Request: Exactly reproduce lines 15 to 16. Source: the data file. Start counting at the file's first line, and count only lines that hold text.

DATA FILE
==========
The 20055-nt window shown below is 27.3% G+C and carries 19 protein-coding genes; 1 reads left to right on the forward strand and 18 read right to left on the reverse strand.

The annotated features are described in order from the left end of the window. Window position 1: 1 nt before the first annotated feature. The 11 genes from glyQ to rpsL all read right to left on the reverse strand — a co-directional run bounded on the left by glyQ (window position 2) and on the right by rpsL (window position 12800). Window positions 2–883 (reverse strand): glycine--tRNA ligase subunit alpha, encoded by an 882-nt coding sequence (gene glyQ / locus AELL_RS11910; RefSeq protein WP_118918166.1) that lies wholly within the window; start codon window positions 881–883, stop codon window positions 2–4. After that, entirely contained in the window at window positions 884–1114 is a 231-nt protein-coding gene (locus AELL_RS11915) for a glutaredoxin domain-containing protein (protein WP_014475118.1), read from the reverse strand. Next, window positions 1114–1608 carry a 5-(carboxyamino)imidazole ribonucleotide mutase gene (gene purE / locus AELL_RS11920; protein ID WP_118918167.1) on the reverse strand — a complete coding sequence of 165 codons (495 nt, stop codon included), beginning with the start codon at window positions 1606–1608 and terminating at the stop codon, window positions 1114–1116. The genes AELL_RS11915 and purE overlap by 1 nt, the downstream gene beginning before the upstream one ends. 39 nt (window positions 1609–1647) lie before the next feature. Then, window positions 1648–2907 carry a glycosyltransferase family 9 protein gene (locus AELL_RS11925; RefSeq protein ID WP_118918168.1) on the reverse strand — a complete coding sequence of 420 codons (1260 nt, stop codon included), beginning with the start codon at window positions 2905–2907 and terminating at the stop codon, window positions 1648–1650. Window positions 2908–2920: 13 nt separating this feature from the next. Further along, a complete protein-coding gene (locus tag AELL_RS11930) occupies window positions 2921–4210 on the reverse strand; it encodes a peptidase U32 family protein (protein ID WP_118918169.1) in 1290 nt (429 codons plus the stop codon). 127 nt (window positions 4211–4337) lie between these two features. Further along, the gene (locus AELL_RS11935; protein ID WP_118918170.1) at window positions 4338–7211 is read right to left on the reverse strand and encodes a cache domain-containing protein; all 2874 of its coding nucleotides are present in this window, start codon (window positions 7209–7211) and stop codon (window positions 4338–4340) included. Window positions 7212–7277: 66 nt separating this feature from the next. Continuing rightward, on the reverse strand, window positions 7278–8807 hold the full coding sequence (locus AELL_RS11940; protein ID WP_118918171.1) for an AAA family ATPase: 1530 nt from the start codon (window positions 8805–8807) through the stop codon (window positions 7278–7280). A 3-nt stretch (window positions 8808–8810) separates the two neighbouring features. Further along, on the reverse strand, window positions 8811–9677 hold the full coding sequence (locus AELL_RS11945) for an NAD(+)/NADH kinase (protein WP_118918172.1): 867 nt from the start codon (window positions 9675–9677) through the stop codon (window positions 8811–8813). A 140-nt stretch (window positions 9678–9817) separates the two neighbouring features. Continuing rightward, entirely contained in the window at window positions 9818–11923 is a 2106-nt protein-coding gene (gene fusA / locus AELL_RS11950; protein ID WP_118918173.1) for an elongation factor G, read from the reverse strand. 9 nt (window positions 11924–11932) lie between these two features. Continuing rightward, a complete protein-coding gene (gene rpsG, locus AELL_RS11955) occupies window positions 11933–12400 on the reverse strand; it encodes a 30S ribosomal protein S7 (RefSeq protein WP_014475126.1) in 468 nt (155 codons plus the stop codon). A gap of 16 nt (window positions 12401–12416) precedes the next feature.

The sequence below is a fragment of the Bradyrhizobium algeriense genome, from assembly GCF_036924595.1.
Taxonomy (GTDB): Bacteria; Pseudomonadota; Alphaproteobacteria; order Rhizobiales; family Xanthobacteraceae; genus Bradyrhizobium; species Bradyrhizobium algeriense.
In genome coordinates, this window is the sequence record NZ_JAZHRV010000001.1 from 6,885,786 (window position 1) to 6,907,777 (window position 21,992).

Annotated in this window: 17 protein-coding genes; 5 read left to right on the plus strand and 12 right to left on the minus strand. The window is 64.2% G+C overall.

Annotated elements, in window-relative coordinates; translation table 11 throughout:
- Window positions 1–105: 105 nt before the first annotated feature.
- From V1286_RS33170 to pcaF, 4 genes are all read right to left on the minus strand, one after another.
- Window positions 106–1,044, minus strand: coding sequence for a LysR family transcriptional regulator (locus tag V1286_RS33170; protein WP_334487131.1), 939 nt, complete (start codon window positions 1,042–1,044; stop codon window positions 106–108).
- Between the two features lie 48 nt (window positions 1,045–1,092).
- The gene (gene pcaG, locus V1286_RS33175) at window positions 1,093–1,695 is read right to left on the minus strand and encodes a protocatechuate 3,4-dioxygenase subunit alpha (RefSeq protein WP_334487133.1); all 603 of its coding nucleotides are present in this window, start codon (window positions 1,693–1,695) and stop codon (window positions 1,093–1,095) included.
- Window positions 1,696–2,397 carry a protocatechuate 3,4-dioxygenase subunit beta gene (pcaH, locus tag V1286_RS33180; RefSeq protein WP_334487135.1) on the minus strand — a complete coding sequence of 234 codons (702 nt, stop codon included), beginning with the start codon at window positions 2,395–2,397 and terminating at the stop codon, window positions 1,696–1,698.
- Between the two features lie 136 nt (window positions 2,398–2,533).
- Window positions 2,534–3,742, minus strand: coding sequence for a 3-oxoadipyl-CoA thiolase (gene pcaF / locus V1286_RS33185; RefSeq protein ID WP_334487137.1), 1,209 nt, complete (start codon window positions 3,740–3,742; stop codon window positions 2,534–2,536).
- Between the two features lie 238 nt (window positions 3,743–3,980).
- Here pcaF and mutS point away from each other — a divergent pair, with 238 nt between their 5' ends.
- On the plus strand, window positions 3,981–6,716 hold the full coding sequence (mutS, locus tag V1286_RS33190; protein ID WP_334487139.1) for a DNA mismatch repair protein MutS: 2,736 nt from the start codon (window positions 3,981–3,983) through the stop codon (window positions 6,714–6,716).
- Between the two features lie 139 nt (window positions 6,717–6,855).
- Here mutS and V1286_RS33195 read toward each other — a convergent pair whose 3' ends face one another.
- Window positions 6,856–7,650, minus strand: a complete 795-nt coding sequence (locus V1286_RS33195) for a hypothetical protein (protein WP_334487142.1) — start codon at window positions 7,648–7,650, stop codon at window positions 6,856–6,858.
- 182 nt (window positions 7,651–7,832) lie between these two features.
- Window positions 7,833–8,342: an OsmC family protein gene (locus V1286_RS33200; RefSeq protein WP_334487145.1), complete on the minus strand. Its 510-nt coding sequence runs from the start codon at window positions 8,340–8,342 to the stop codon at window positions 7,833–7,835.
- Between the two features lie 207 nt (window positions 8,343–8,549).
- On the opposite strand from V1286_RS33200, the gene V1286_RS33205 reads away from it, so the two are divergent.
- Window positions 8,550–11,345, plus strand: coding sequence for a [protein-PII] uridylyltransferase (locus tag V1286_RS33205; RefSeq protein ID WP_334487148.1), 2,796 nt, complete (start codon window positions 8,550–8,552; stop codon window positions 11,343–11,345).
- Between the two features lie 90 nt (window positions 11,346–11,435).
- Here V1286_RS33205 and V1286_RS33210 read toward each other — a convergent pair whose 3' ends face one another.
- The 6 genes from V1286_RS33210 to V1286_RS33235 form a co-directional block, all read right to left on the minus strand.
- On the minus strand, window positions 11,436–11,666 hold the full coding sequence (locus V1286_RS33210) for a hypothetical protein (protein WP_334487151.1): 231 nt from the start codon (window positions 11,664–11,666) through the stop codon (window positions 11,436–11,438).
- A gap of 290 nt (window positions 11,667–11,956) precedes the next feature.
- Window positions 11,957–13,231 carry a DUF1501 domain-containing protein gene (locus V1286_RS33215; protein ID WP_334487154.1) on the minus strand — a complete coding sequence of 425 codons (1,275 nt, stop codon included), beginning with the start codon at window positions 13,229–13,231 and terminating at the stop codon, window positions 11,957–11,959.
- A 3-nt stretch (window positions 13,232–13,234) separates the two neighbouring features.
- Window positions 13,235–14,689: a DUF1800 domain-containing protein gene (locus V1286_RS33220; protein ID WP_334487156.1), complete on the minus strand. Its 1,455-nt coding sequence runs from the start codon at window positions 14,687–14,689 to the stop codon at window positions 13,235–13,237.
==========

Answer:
- Window positions 2,534–3,742, minus strand: coding sequence for a 3-oxoadipyl-CoA thiolase (gene pcaF / locus V1286_RS33185; RefSeq protein ID WP_334487137.1), 1,209 nt, complete (start codon window positions 3,740–3,742; stop codon window positions 2,534–2,536).
- Between the two features lie 238 nt (window positions 3,743–3,980).